A Tier 3 datacentre by NextDC has opened in Sydney, one of only seven in Australia with this certification. It has already attained customers such as Telstra and Dimension Data. We take a look at what a Tier 3 certification means and why this is great news for Australian organisations.


A Tier 3 certification indicates that a datacentre meets the following requirements:

  • Multiple independent distribution paths serving the IT environment
  • All IT equipment is dual-powered and fully compatible with the site’s environment
  • Expected availability of 99.982% – a downtime of only 94.608 minutes in one year

This certification is only one tier behind the highest certification – the Tier 4 which has a downtime of only 26.28 minutes over a 12 month period.

The equipment of the NextDC datacentre in Sydney is designed to operate independently of electricity and power grids in the event of a blackout or failure. It also has 22 industrial air-conditioners where safeguards have been put in place so that when an air conditioner requires servicing, the other units will automatically deliver more power. These measures ensure that the facility is able to maintain an uptime of 99.982%.

So what does this mean for Australian organisations? Kareem Tawansi, CEO of software development provider, Solentive Software explains, “Organisations looking to store their data on a cloud server need to know where the data is located. If the data is located offshore, then they will need to consider three important points – governance, latency, and the fact that the further the data is located from you, the more physical points of failure there will be.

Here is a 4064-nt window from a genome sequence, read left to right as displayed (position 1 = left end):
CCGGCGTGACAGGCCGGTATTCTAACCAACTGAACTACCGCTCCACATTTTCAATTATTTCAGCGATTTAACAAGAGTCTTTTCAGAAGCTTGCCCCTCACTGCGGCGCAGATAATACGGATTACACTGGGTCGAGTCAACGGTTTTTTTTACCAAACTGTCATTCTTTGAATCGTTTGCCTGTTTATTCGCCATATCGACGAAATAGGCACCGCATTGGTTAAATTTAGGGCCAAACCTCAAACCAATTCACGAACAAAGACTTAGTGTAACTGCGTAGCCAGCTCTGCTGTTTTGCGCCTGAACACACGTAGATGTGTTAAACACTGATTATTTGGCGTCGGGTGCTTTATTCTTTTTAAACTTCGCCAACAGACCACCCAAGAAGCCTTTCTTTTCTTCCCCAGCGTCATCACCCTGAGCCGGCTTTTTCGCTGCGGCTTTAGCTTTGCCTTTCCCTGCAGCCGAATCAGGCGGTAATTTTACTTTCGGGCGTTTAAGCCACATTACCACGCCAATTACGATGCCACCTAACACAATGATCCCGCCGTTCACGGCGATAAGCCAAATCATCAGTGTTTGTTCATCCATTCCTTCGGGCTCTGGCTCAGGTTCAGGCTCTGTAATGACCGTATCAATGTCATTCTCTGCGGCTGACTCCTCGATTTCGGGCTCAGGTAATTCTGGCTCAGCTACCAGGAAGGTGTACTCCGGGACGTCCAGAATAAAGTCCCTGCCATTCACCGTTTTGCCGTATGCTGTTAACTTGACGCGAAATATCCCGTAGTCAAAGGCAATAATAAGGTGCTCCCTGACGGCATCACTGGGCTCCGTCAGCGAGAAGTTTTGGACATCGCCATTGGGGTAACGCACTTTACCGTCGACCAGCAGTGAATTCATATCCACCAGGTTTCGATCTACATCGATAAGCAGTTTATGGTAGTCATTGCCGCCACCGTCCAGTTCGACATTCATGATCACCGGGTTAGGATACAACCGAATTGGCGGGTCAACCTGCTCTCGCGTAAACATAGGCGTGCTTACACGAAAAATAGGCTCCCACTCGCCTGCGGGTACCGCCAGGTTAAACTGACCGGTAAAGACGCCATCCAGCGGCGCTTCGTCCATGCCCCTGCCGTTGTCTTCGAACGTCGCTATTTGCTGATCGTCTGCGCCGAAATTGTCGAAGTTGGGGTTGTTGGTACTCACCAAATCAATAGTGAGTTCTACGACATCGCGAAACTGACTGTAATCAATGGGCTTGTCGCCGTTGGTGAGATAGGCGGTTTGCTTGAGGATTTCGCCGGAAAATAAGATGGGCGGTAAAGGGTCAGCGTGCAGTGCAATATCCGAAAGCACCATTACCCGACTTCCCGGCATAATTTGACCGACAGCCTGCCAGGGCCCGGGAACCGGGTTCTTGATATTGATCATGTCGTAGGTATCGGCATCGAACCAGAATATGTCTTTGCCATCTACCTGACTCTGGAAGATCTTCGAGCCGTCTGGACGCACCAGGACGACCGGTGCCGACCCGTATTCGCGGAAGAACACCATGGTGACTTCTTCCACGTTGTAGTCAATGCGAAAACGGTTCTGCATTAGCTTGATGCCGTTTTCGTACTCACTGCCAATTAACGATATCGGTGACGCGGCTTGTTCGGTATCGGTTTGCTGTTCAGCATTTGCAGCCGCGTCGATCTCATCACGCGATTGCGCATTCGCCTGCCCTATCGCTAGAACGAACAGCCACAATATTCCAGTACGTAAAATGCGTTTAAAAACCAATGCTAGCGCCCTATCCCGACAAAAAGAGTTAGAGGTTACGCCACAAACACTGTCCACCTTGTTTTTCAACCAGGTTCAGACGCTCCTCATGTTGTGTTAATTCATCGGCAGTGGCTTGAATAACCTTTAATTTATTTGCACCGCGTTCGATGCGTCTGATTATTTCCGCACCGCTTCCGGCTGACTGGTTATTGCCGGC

“If your datacentre is located in a different country, you risk that country’s government from either accessing your data or denying you access to your own data. You also need to consider that the further away your data is located, the longer it will take for that data to travel to you and the higher the risk of something happening to that data during the distance it needs to travel,” explained Tawansi.

An example of this governance issue can be seen through the USA PATRIOT Act (Uniting and Strengthening America by Providing Appropriate Tools to Intercept and Obstruct Terrorism) 2001. This law provides American government and intelligence authorities the right to request data or information located in datacentres on American soil, regardless of where the data has originated.

“There is a benefit in choosing a datacentre located offshore – that is cost. There are massive datacentres located overseas and, due to economies of scale from possessing additional capacity and therefore more clients, they are able to charge a lower rate. However, Australian organisations need to balance that with the risk of data security and latency and determine what is of higher importance and priority,” counselled Tawansi.

The new Tier 3 certified datacentre offers Australian organisations further choice with the added peace of mind that they are guaranteed access to their data at almost 100% of the time. Furthermore, as the datacentre is located in Australia, it operates in the Australian jurisdiction and is therefore protected by Australian privacy laws. This removes the need for an organisation to familiarise themselves with the legislations of other countries which may conflict with Australia’s own regulations – putting them at risk of breaching Australian laws.